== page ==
Saturday, January 4, 2014
Reading For Craft
Journals, Diaries, and Letters (Perspective)
“…When we have no thought of achievement, no thought of self, we are true beginners. Then we can really learn something. The beginner’s mind is the mind of compassion. When our mind is compassionate, it is boundless.” Henri Nouwen, The Genesee Diary
All writers are well aware of the treasure that can be found during research with journals and diaries and letters, especially for memoir and historical genres. But this area of reading offers gems that can impact all our work. Regardless of our particular field, reading journals, diaries, and letters can give us perspective, expertise and courage. We’ll dig a little deeper into applications over the next few blogs.
Henri Nouwen is a writer that often challenges me in his books causing me to wrestle with my beliefs and choices, solitude and service. Yet it is in his personal diaries that I am more ready to listen without argument or questions. Why? Because in some ways reading his diary or letters is a form of eavesdropping that is restorative. He shares his heart. And builds a bridge of communication. His feelings are true to him and cannot be dismissed because I don't happen to understand them.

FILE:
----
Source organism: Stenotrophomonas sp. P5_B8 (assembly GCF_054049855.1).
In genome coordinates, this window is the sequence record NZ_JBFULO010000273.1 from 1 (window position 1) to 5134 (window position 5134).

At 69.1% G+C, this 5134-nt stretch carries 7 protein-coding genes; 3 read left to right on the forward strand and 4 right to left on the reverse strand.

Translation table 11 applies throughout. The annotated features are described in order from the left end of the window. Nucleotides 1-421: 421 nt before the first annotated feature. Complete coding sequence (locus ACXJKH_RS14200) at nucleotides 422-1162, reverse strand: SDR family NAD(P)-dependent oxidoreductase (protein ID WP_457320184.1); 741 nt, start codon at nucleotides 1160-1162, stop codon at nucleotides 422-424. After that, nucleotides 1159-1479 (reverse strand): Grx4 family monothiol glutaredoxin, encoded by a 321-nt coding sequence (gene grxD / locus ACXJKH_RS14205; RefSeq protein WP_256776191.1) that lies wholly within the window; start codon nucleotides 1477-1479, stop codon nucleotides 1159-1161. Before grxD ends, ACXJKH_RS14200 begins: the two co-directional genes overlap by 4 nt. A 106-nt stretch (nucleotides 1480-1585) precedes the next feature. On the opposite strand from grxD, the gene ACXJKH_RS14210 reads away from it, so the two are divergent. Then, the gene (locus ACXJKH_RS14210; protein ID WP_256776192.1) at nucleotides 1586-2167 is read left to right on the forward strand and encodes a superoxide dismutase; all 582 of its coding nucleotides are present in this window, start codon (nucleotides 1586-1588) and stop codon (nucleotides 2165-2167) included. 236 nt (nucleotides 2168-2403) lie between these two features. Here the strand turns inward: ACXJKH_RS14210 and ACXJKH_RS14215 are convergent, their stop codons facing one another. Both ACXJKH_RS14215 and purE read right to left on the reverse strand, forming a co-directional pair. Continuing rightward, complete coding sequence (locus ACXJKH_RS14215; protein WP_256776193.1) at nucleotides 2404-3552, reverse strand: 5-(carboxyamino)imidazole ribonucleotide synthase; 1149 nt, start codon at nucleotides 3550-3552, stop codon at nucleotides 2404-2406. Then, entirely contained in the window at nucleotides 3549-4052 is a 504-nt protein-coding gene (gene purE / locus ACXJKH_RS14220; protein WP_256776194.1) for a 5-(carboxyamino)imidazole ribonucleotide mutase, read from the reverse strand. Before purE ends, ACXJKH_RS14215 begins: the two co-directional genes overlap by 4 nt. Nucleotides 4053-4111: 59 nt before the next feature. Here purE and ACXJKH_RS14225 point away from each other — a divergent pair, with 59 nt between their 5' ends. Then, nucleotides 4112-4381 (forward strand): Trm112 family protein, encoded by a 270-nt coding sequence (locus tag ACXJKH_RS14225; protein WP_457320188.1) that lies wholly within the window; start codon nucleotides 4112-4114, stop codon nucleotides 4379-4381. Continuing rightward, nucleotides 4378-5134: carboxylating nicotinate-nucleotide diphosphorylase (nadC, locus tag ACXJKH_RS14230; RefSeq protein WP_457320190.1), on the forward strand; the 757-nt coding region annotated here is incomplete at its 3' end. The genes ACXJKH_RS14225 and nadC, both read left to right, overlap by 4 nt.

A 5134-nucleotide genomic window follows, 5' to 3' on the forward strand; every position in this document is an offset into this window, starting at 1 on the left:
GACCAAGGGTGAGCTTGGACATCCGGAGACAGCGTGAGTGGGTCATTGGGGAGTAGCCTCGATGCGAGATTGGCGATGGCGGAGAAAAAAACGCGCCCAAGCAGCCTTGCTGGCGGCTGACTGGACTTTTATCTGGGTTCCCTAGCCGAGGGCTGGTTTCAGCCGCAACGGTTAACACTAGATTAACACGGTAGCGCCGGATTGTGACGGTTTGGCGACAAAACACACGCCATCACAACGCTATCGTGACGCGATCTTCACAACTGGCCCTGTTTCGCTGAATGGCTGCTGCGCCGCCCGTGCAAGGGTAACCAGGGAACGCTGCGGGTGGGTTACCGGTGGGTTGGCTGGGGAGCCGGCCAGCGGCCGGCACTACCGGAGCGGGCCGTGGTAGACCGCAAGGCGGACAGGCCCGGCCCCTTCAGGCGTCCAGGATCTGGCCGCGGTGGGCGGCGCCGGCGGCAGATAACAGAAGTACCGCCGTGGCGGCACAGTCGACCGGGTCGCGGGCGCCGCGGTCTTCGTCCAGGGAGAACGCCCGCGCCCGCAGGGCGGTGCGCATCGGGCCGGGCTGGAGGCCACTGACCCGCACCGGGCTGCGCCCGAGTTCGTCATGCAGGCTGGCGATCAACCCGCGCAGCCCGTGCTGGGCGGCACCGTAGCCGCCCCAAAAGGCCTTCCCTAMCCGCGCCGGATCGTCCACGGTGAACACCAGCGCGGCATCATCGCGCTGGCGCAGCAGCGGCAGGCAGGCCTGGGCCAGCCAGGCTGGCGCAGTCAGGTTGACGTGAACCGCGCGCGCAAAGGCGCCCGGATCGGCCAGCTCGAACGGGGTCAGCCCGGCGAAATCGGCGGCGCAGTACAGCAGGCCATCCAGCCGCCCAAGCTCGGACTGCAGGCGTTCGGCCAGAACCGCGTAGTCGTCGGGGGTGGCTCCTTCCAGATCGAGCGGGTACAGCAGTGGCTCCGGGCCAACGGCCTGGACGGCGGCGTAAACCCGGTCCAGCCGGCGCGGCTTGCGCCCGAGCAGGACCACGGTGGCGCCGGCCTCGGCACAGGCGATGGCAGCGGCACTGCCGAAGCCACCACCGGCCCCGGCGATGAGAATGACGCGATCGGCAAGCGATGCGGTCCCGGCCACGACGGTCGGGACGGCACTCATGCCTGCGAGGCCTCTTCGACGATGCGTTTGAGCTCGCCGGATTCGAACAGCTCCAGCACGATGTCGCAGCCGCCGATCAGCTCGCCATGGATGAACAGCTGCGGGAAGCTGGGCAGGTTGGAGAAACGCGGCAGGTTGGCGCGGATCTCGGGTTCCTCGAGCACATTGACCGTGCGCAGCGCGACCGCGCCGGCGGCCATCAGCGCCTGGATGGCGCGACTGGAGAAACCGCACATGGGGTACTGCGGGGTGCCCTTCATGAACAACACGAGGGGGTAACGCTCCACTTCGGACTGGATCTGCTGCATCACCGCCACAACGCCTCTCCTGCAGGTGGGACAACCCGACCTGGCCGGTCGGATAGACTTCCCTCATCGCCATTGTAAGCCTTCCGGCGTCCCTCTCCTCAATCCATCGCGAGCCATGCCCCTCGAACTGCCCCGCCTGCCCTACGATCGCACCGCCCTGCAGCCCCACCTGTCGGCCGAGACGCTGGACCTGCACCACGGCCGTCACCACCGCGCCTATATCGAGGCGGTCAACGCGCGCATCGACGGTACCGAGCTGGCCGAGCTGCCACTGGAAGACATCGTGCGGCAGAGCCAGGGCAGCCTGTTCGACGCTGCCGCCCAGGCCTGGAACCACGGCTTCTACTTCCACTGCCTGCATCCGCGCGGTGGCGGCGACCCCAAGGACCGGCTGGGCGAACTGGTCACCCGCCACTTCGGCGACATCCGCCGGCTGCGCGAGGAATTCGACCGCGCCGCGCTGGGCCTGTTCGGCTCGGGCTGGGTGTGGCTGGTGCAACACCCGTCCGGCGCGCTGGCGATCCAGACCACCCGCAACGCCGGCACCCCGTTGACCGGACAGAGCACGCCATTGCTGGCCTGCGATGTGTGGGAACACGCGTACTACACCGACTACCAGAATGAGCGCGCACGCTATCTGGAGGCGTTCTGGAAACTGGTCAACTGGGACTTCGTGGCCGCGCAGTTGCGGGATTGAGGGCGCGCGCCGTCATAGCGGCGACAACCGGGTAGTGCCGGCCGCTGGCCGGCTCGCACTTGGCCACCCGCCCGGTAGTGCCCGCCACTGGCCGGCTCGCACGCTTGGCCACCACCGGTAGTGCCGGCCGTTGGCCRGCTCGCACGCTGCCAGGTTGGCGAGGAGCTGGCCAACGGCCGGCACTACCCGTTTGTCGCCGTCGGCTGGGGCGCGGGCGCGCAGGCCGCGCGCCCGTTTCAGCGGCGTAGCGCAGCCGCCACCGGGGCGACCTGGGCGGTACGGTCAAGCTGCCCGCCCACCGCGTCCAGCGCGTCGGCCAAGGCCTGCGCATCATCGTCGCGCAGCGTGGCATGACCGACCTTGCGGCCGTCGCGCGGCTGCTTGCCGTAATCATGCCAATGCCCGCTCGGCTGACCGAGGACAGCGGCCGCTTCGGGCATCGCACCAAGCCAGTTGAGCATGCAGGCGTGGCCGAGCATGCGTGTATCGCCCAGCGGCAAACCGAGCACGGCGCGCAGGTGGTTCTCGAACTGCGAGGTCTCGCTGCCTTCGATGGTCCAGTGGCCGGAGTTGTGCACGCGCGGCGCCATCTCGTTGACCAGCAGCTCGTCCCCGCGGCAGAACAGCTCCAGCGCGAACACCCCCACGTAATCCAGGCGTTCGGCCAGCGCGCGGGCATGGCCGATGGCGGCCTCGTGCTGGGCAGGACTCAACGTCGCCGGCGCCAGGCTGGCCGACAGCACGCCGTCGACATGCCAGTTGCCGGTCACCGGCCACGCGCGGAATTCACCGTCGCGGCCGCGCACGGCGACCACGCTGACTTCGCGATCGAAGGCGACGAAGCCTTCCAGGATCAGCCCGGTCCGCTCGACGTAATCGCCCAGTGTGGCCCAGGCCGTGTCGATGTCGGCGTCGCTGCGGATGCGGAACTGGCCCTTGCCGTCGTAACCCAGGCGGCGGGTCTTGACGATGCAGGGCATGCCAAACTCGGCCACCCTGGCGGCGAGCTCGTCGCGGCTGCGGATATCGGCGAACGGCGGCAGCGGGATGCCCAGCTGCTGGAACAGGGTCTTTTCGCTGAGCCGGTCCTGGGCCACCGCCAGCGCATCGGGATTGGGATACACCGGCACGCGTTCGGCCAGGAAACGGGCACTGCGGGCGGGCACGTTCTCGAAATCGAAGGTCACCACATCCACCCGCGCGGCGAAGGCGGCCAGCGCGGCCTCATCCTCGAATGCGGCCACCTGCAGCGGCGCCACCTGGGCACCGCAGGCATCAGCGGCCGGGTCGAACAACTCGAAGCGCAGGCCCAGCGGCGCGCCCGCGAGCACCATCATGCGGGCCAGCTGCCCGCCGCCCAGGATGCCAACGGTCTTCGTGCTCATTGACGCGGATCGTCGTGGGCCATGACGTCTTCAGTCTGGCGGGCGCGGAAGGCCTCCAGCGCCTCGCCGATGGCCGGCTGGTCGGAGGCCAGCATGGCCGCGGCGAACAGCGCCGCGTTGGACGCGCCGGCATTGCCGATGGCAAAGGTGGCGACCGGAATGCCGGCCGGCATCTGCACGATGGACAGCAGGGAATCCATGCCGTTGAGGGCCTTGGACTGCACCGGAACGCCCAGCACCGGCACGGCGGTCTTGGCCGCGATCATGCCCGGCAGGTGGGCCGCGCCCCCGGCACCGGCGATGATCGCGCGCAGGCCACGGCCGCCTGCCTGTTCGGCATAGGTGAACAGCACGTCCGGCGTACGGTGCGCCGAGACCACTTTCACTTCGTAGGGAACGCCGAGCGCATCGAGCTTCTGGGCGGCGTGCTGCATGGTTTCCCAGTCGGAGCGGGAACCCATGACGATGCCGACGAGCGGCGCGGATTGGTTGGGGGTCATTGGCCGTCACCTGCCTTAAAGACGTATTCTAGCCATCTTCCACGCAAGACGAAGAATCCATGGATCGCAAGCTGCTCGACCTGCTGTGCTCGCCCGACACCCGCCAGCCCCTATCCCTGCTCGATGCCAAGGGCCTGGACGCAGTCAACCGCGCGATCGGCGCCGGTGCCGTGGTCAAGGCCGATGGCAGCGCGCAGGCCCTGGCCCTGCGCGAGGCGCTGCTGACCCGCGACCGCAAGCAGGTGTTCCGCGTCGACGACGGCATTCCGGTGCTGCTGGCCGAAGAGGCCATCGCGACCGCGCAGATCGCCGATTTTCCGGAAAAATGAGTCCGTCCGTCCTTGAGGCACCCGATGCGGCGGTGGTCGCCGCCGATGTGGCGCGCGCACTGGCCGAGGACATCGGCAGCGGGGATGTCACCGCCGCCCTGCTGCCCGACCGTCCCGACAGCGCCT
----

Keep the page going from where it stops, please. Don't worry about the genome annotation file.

Not only am I neither a man, nor a monk, nor have experienced hardly any lifestyle close to Nouwen’s, but I still have this opportunity to understand him by these very personal writings. And then when I need to write a scene that may involve a person close to one of Nouwen’s experiences I will have some honest thoughts to guide me.
How as a non-linear processor can I possibly write through the viewpoint of a character that cannot conceive of anything other than step-by-step deduction? Or someone in a social or economic strata completely foreign to me, without inserting possible pre-conceived and possibly false attitudes.
Reading private thoughts gives a clearer perspective heart to heart that helps bypass arguments and stereotypes. It works for the characters we love and the ones we’d rather never meet. But by grounding them from real live personalities we can write them with more honesty and help our characters grapple with real life situations. With compassion.
Share: Whose journal have you read that gave you insight?
Read deep, marcy